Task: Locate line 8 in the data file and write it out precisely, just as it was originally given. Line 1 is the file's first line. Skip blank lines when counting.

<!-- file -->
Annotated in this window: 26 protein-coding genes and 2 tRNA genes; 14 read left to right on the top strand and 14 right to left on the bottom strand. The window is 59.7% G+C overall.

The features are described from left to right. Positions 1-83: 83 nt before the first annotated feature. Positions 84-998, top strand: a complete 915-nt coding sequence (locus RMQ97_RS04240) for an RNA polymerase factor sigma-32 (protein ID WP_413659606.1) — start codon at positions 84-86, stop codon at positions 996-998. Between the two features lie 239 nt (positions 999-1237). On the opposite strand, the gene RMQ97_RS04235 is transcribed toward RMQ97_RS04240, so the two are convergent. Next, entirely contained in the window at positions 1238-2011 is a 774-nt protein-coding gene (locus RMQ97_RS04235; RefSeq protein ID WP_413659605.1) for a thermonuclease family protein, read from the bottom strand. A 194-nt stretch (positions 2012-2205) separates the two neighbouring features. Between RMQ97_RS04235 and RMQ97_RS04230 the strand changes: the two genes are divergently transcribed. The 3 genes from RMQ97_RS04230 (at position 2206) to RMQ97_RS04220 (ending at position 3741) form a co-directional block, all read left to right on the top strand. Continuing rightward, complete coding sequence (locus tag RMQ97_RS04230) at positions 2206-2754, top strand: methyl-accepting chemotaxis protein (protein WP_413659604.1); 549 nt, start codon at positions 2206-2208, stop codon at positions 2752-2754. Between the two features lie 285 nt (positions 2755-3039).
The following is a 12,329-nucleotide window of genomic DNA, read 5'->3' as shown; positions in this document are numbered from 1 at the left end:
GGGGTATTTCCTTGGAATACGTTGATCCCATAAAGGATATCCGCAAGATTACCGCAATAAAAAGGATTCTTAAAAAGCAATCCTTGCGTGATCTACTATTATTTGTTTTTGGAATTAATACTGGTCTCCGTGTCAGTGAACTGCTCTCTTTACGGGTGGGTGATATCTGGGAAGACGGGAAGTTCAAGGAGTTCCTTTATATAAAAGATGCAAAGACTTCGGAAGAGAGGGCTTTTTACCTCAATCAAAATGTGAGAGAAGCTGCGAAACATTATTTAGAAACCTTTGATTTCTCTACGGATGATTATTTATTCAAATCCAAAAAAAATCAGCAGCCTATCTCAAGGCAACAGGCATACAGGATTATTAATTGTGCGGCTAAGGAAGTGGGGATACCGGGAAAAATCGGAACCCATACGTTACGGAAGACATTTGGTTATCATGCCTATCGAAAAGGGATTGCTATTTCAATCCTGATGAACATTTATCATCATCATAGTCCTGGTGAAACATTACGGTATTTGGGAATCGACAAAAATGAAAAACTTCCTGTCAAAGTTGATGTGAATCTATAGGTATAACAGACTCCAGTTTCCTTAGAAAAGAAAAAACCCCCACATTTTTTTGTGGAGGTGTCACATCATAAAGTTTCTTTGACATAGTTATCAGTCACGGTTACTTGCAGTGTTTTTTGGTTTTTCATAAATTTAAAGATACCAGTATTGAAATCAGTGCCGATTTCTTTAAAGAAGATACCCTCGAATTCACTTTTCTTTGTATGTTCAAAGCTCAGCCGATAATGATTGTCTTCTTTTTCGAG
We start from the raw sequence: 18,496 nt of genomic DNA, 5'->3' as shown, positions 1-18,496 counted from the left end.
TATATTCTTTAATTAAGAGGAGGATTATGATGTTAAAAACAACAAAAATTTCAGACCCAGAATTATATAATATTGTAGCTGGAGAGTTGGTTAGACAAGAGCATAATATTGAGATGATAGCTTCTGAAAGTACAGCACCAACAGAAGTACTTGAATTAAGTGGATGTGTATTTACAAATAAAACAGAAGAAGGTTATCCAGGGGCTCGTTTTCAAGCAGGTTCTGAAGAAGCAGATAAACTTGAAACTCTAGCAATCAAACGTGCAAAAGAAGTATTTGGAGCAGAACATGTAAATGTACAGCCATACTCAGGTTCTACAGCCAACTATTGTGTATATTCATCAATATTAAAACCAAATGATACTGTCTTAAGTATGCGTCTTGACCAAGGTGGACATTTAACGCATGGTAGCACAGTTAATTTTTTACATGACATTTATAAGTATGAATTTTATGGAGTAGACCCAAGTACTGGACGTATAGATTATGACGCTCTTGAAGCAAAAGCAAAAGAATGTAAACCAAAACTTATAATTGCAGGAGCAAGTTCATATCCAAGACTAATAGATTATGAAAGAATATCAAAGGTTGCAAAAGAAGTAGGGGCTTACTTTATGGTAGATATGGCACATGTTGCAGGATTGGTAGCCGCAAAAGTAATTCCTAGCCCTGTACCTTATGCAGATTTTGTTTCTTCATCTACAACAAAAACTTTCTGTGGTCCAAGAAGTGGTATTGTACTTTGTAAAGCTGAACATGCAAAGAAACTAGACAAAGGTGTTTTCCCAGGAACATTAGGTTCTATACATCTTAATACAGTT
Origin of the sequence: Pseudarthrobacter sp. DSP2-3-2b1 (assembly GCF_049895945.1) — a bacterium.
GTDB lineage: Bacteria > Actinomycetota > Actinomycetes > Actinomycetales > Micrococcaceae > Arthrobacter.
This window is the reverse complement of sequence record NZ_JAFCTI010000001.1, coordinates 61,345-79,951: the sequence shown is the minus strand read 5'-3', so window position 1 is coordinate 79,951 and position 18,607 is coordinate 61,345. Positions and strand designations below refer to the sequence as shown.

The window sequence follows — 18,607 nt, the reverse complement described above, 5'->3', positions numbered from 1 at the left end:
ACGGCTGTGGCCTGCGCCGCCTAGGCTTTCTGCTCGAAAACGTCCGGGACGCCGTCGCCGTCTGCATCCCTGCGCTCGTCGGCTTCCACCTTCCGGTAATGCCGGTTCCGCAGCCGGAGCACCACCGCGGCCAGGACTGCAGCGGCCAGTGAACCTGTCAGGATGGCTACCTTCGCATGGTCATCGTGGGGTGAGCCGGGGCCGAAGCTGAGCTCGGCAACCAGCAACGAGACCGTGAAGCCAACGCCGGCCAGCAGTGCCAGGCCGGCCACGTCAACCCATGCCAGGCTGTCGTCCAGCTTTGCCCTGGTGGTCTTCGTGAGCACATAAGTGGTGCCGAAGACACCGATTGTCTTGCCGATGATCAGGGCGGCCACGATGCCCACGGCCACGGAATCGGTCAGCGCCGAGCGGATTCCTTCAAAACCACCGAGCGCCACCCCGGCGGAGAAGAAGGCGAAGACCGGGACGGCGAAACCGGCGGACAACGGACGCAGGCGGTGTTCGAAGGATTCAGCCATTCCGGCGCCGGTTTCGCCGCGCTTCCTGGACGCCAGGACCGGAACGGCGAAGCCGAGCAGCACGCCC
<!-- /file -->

GTDB lineage: Bacteria > Actinomycetota > Actinomycetes > Actinomycetales > Micrococcaceae > Arthrobacter.